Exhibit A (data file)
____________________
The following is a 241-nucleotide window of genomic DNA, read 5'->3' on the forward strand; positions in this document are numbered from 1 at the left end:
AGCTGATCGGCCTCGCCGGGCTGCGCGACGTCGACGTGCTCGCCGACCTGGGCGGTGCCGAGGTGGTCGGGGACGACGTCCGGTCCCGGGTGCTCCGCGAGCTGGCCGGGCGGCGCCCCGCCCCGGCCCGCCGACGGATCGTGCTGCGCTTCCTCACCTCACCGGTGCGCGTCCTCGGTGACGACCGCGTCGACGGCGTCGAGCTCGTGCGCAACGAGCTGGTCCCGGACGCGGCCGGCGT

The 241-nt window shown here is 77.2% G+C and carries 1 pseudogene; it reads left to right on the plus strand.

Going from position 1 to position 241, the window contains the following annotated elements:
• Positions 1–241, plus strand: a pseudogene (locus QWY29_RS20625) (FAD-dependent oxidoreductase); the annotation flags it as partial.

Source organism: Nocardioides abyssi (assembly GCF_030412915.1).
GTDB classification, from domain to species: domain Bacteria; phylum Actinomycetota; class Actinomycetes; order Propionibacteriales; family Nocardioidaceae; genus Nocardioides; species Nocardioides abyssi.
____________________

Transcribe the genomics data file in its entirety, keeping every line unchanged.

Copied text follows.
The following is a 241-nucleotide window of genomic DNA, read 5'->3' on the forward strand; positions in this document are numbered from 1 at the left end:
AGCTGATCGGCCTCGCCGGGCTGCGCGACGTCGACGTGCTCGCCGACCTGGGCGGTGCCGAGGTGGTCGGGGACGACGTCCGGTCCCGGGTGCTCCGCGAGCTGGCCGGGCGGCGCCCCGCCCCGGCCCGCCGACGGATCGTGCTGCGCTTCCTCACCTCACCGGTGCGCGTCCTCGGTGACGACCGCGTCGACGGCGTCGAGCTCGTGCGCAACGAGCTGGTCCCGGACGCGGCCGGCGT

The 241-nt window shown here is 77.2% G+C and carries 1 pseudogene; it reads left to right on the plus strand.

Going from position 1 to position 241, the window contains the following annotated elements:
• Positions 1–241, plus strand: a pseudogene (locus QWY29_RS20625) (FAD-dependent oxidoreductase); the annotation flags it as partial.

Source organism: Nocardioides abyssi (assembly GCF_030412915.1).
GTDB classification, from domain to species: domain Bacteria; phylum Actinomycetota; class Actinomycetes; order Propionibacteriales; family Nocardioidaceae; genus Nocardioides; species Nocardioides abyssi.